HeraTech

February 24, 2010

Agile Tenet #12 – Reflect on Improvement

Filed under: Uncategorized — heratech @ 10:25 pm
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Number twelveTwelfth in a series of posts examining the Twelve Principles of Agile Software and how each of these tenets can (or can’t) be applied or adapted to technical writing.

*****

At regular intervals, the team reflects on how to become more effective, then tunes and adjusts its behavior accordingly.

At my first technical writing job, at the end of every release cycle, we held a post-mortem. Each department would discuss what worked and what didn’t in the last release cycle, and management would meet and discuss what we reported. But during the next release cycle it seemed like we’d do the exact same things, follow the same process, and compile a very familiar list during the release port-mortem meeting. It seemed like no matter how many times we listed things we’d like to see change, we always maintained the status quo.

Some find it easier to list their complaints than to work towards making changes. I suspect that many of my coworkers were too set in their ways and too comfortable with the way things worked to make any major changes. And I suspect that even those who wanted to change found their old habits were just too hard to unlearn.  I know that I find that habits are hard to break, especially when I don’t have real  motivation to do so. This is why I believe that the most important part of this tenet is the second half –  “then tunes and adjusts its behavior accordingly.” The reflection is absolutely useless unless you actually act on it.

Several years ago I came across the concept of kaisen which is a Japanese word for continuous, incremental improvement. Small changes over a long time eventually add up to big changes. It is something that I’ve tried to apply to my life, because if you’re not improving, you’re either standing still or falling behind. This is one of the reasons why I belong to several different STC special interest groups (SIGs) and a couple of technical writing mailing lists. If I’m not keeping up with the industry, I’m falling behind.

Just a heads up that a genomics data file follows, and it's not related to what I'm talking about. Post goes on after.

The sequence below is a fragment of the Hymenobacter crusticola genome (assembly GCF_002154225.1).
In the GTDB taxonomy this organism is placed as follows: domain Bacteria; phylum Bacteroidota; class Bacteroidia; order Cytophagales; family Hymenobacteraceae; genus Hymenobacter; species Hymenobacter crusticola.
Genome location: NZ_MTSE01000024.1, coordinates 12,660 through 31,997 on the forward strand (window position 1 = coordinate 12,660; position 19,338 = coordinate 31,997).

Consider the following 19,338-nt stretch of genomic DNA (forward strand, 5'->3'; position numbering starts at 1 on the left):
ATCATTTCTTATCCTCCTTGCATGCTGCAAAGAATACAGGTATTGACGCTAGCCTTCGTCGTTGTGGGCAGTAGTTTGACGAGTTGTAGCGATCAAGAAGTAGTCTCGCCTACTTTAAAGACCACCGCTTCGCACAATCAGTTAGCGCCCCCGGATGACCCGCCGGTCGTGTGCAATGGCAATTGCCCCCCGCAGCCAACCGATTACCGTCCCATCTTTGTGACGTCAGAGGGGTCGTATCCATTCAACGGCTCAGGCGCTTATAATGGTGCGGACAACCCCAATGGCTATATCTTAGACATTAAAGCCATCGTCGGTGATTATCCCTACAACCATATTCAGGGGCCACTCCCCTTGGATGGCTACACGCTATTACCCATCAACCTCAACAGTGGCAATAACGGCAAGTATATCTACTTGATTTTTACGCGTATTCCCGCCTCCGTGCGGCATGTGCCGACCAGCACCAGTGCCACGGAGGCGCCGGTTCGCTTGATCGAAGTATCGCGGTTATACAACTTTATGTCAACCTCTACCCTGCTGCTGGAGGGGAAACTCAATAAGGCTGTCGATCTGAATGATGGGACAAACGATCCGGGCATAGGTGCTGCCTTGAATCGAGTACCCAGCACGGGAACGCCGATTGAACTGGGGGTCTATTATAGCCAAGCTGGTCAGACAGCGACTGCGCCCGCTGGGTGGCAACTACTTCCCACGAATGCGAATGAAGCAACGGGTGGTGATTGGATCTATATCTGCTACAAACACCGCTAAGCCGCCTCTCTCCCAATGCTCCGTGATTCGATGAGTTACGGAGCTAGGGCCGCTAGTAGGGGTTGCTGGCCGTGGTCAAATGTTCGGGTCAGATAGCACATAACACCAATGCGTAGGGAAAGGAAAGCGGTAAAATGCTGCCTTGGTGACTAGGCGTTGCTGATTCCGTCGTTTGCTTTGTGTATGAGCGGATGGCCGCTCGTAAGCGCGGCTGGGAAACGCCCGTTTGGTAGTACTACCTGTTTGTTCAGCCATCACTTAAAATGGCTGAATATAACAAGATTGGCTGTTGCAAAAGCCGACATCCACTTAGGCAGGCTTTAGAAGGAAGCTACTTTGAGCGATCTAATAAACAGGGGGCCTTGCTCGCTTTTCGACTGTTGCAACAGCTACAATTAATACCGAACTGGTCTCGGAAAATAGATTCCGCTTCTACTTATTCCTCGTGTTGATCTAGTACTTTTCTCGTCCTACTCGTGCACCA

Agile tenet #12 puts kaisen to work. The team regularly checks in with itself and examines their own processes. At my company we have a retrospective at the end of every Sprint. We list things that are working (and that we should keep) and things that aren’t working (that we want to change).

One of the benefits of Agile is that you can experiment with changes. A Sprint is a relatively short period of time, typically 30 days. You can try out a change, see if it works, and if it doesn’t, you can easily abandon it. For example, our team has shifted the time for our morning Scrum meetings around a bit. They’re still in the morning, but the times have shifted around between 9:00 and 10:00 a bit depending on the needs of the team (and the season, we’re in New England after all).

I keep reading articles about how important it is to risk failure in order to succeed. So often we are paralyzed with fear, afraid of doing the wrong thing, not sure what the “right” this is, so we do nothing.  But the short time span of a single Sprint lets makes it easier to risk experimentation.  You can try something new for a month, and if it doesn’t work, you can try something different.  Short term commitment is one of the benefits of Agile. And it can free up the creativity of the team, let them take risks (OK, maybe small risks, but risks nonetheless) and work on developing new team habits.